“It’s like you’re driving a car, and you know what other cars might be about to do right now, because you know humans.”

One more risk is the devaluation of human creativity. Businesses have already started to populate their sites and blogs with words on tap from ChatGPT3 and images on generative AI images that are now made available through services like Shutterstock.

The low-cost, instant output can mean less work for human writers and artists who already struggle to make a living. This concern has prompted one group to set up a GoFundMe called Protecting Artists from AI Technologies.

Future of Generative AI

Not surprisingly, ChatGPT is optimistic about the future of generative AI. Here’s a compendium of the trends and development it anticipates:

  1. Improved language understanding due to advancements in natural language processing: Generative AI has already made significant strides in natural language processing, but we can expect to see continued advancements in this area. These developments will enable machines to produce more human-like language and improve the accuracy of text generation.

  2. Improved visual content generation: Generative AI is already being used to create visually compelling content, such as images and videos, but we can expect to see further improvements in this area, including better image and video manipulation and creation.

  3. More real-time feedback: Real-time feedback will be used to fine-tune generative AI models and allow for quicker and more efficient content creation.

  4. Enhanced personalization: Generative AI will continue to be used to create personalized content including ads, product recommendations and other marketing materials. These developments will help companies deliver more relevant content to consumers and improve the overall customer experience.

  5. Integration with other technologies: Generative AI is likely to be integrated with other technologies such as natural language processing, computer vision, and speech recognition to create even more complex and interactive content.

  6. Increased collaboration between humans and machines: As generative AI becomes more advanced, we can expect to see increased collaboration between humans and machines in creative fields such as art, music and literature. This collaboration will enable artists, musicians and writers to explore new creative possibilities and push the boundaries of their respective fields.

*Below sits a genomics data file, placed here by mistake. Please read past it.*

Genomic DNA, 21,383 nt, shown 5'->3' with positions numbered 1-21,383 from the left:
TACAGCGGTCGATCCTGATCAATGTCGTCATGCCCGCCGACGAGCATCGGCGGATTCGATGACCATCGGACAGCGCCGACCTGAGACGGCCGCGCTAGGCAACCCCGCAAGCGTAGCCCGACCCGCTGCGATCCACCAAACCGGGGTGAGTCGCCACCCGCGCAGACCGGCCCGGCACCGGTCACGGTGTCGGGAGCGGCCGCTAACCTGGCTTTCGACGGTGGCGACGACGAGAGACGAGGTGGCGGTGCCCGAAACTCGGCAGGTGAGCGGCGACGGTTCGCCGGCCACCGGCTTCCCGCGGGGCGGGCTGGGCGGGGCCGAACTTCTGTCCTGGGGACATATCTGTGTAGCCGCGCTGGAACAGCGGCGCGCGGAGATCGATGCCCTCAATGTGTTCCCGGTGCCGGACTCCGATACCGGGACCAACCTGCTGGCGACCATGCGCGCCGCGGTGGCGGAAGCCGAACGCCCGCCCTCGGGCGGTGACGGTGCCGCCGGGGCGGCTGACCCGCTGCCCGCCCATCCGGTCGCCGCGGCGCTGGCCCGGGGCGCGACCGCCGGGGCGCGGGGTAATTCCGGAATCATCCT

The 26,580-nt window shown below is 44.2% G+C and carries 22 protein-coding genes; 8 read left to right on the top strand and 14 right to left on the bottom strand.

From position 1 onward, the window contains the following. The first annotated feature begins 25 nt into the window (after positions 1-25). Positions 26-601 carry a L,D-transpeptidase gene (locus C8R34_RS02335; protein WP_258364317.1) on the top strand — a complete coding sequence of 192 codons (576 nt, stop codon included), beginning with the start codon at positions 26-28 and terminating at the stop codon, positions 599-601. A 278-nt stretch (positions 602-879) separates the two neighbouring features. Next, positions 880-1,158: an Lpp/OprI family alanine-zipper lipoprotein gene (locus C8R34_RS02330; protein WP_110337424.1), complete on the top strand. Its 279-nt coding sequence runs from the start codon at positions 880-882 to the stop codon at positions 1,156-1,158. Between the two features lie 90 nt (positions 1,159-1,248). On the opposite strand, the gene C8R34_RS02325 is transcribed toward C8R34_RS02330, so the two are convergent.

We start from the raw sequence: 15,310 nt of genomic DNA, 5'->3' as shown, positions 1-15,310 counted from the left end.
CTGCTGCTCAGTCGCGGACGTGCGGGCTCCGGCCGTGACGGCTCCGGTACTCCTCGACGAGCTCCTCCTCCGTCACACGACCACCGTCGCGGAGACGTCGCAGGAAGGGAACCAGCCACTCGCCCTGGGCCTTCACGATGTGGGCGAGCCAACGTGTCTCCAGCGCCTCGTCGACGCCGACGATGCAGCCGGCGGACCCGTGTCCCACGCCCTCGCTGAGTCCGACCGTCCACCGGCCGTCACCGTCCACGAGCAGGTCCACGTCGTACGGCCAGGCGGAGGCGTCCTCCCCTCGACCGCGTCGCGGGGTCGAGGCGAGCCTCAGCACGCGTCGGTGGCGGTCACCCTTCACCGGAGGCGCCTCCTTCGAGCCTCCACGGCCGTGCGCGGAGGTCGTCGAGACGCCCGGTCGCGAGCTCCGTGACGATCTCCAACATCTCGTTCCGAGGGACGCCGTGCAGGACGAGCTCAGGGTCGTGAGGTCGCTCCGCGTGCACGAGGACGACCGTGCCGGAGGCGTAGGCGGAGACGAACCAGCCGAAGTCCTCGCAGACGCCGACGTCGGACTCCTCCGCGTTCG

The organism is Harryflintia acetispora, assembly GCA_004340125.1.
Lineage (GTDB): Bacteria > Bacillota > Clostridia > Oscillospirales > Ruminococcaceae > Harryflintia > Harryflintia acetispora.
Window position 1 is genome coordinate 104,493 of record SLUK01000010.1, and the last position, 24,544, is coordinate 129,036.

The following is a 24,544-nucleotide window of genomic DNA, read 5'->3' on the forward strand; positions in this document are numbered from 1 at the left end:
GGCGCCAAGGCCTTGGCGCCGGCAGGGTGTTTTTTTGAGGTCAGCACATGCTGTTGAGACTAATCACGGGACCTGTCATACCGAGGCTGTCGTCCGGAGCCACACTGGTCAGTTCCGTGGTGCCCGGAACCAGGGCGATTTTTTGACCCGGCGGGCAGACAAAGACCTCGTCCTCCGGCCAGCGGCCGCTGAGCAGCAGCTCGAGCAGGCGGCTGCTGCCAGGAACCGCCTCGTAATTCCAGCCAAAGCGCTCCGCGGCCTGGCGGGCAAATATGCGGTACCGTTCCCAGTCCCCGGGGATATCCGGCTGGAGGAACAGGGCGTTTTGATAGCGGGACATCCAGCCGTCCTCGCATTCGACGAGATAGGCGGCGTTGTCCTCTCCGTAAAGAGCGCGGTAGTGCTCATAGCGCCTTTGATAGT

7. New applications: As generative AI becomes more advanced, we can expect to see it to be used in new ways, such as creating virtual reality environments, generating art or even improving health. It is already in use in healthcare to create synthetic data for research purposes. In future it may also be used for disease diagnosis and personalized medicine.

  8. Improved quality control and ethical standards: As generative AI technology becomes more widespread, there will be increased focus on ethical considerations such as transparency, accountability and avoiding bias.

We can conclude that generative AI certainly represents great progress in terms of technology. But we can not rely on it to regulate itself.

It is up to the humans who implement or plan to tap into it for their business or personal use to apply the requisite level of responsibility. Like any other form of AI, it requires a standard of ethics and explainability for use.


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Ariella Brown
Ariella Brown

Ariella Brown has written about technology and marketing, covering everything from analytics to virtual reality since 2010. Before that she earned a PhD in English, taught college level writing and launched and published a magazine in both print and digital format.Now she is a full-time writer, editor, and marketing consultant.Links to her blogs, favorite quotes, and photos can be found here at Write Way Pro. Her portfolio is at